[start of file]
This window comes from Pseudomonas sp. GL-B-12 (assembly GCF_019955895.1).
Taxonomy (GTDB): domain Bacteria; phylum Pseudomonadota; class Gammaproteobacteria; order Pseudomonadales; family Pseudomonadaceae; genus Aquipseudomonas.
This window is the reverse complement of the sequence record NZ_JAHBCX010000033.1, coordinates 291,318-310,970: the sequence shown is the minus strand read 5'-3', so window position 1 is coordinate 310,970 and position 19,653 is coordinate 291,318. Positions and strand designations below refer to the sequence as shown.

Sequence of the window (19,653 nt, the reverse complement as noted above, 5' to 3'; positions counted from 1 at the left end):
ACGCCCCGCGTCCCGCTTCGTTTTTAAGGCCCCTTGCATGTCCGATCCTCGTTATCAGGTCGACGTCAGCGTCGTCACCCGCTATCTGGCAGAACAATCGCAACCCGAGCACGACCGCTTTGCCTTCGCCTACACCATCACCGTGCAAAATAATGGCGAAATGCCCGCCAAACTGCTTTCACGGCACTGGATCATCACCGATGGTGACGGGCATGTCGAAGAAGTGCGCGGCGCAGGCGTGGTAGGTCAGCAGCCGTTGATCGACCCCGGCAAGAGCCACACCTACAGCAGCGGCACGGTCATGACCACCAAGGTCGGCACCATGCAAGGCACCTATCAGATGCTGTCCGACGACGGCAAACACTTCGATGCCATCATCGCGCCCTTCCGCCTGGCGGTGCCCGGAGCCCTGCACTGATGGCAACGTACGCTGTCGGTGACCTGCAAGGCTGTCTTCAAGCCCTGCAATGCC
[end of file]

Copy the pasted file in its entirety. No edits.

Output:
This window comes from Pseudomonas sp. GL-B-12 (assembly GCF_019955895.1).
Taxonomy (GTDB): domain Bacteria; phylum Pseudomonadota; class Gammaproteobacteria; order Pseudomonadales; family Pseudomonadaceae; genus Aquipseudomonas.
This window is the reverse complement of the sequence record NZ_JAHBCX010000033.1, coordinates 291,318-310,970: the sequence shown is the minus strand read 5'-3', so window position 1 is coordinate 310,970 and position 19,653 is coordinate 291,318. Positions and strand designations below refer to the sequence as shown.

Sequence of the window (19,653 nt, the reverse complement as noted above, 5' to 3'; positions counted from 1 at the left end):
ACGCCCCGCGTCCCGCTTCGTTTTTAAGGCCCCTTGCATGTCCGATCCTCGTTATCAGGTCGACGTCAGCGTCGTCACCCGCTATCTGGCAGAACAATCGCAACCCGAGCACGACCGCTTTGCCTTCGCCTACACCATCACCGTGCAAAATAATGGCGAAATGCCCGCCAAACTGCTTTCACGGCACTGGATCATCACCGATGGTGACGGGCATGTCGAAGAAGTGCGCGGCGCAGGCGTGGTAGGTCAGCAGCCGTTGATCGACCCCGGCAAGAGCCACACCTACAGCAGCGGCACGGTCATGACCACCAAGGTCGGCACCATGCAAGGCACCTATCAGATGCTGTCCGACGACGGCAAACACTTCGATGCCATCATCGCGCCCTTCCGCCTGGCGGTGCCCGGAGCCCTGCACTGATGGCAACGTACGCTGTCGGTGACCTGCAAGGCTGTCTTCAAGCCCTGCAATGCC